When someone has been using drugs or alcohol for a prolonged period of time, they may feel intimidated by the prospect of detox, even if they have made the decision to seek help at a drug detox center. There are numerous myths surrounding the severity of withdrawal that present a frightening picture of the process which can deter those who need a drug detox program from seeking the treatment they need.
Regardless of how long a person has been addicted to drugs or alcohol, abruptly stopping is never a good idea because of the potential effects on the body and mind. It is impossible to know in advance how severe someone’s withdrawal symptoms are likely to be and depending on the substance involved, they can be extremely serious. This is one of the major reasons it is essential to complete medical detox at a specialist drug and alcohol detox center, where 24-hour supervision is available.
The Dangers of Detox
Creating the impression that detoxification from drugs and alcohol is without its challenges, is neither helpful nor true. Nevertheless, when the process is supervised throughout in a specialist detox program, uncomfortable and distressing withdrawal symptoms can be effectively managed for a better experience. In order to get a more accurate picture of detox, it’s important to know the specific dangers attached to alcohol and certain drugs that can present themselves when someone quits using.
An alcohol detox program usually has two phases of withdrawal. The first takes place for the first few days after abstaining and people tend to experience heightened withdrawal symptoms. Some can be so severe as to cause physical and psychological complications that demand immediate medical attention. Withdrawal symptoms generally range from any of the following:
- Anxiety and panic attacks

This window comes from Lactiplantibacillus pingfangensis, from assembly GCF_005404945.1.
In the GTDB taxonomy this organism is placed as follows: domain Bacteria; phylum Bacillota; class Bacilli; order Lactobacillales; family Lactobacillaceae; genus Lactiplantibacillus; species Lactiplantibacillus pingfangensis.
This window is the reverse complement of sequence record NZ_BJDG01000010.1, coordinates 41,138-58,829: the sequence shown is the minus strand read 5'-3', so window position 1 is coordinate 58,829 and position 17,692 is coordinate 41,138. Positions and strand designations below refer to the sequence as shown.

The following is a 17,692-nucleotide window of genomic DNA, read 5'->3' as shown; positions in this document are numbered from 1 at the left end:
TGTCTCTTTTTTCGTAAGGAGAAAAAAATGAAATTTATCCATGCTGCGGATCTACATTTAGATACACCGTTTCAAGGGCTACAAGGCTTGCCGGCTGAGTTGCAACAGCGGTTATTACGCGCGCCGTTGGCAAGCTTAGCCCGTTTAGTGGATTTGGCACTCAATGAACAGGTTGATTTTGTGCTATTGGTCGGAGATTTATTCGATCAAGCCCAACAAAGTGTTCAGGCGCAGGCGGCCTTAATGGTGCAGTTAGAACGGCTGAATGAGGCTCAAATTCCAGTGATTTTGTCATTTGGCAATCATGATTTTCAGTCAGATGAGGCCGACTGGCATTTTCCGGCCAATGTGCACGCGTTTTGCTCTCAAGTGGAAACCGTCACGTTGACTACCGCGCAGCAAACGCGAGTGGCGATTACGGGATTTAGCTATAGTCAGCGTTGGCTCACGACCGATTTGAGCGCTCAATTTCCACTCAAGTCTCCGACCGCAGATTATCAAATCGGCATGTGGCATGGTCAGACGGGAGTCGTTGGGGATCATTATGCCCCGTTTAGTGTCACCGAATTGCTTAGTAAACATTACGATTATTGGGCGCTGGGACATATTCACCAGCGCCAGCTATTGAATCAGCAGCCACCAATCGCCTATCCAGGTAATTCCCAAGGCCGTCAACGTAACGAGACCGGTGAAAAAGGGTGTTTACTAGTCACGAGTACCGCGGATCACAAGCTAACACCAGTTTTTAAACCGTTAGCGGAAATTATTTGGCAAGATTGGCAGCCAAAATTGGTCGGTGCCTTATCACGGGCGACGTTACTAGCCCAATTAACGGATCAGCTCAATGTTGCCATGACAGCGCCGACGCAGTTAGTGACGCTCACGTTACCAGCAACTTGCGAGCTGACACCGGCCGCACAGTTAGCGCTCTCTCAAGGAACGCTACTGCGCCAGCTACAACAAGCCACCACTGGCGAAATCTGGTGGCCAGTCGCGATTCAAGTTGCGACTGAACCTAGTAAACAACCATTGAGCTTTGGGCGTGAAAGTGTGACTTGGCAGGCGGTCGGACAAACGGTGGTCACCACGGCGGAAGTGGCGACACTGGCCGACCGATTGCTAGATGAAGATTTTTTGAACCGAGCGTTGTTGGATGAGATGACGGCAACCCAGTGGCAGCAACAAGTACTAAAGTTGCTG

- Convulsions and seizures
- Delirium and hallucinations
- Severe agitation and insomnia
- Heart palpitations and cardiac arrest
The second phase of withdrawal during alcohol detox is mainly psychological and is displayed by increased depression and anxiety, aggressive mood swings and isolation. Detox facilities are specialist environments where full spectrum treatment is offered to provide full medical support to combat associated psychological issues and patients have access to therapists throughout the process to help them regulate their negative thought processes and destructive behavior.
Heroin / Morphine / Methadone
Highly addictive drugs like heroin, morphine, and methadone are horses of a very different color to alcohol when it comes to detox. This is mainly because of their psychoactive properties and their effects on the brain which combine with the physical torture sudden abstinence can bring. Although withdrawal from heroin isn’t fatal, the severity of the symptoms requires medical supervision. Frequent users of psychoactive drugs can experience symptoms like severe abdominal cramps, cold sweats or fever, extreme mood swings and psychological issues such as depression and even panic disorder. Although it is possible to undergo medical detox as an outpatient, residential facilities ensure patients are constantly monitored and also provide controlled doses of muscle relaxants and sleep medication to allow their bodies and minds to rest.
Contrary to popular belief, detoxing from cocaine is least likely to require medical supervision because the physical dangers of withdrawal are considerably less severe than for psychoactive drugs and alcohol. Cocaine is a stimulant that creates extreme changes in moods when someone stops using, although they are not generally a priority to treat medically. The main symptoms of withdrawal include insomnia, anxiety, hallucinations and sometimes panic although they are not likely to be life-threatening or even distressing for a prolonged period of time. Some people who have stopped using cocaine may require mood stabilizing medications for the first few months of recovery in order to comfortably function.
Whichever drug someone is addicted to, people who are taking steps to quit are recommended to pursue detox with medical supervision. Alongside medical assistance through the withdrawal phase of detox, patients have access to therapists to help them deal with psychological and emotional symptoms they may experience. It is impossible to determine what an individual’s experience of detox will bring and for that reason, it’s important to have all bases covered with full medical support throughout the process.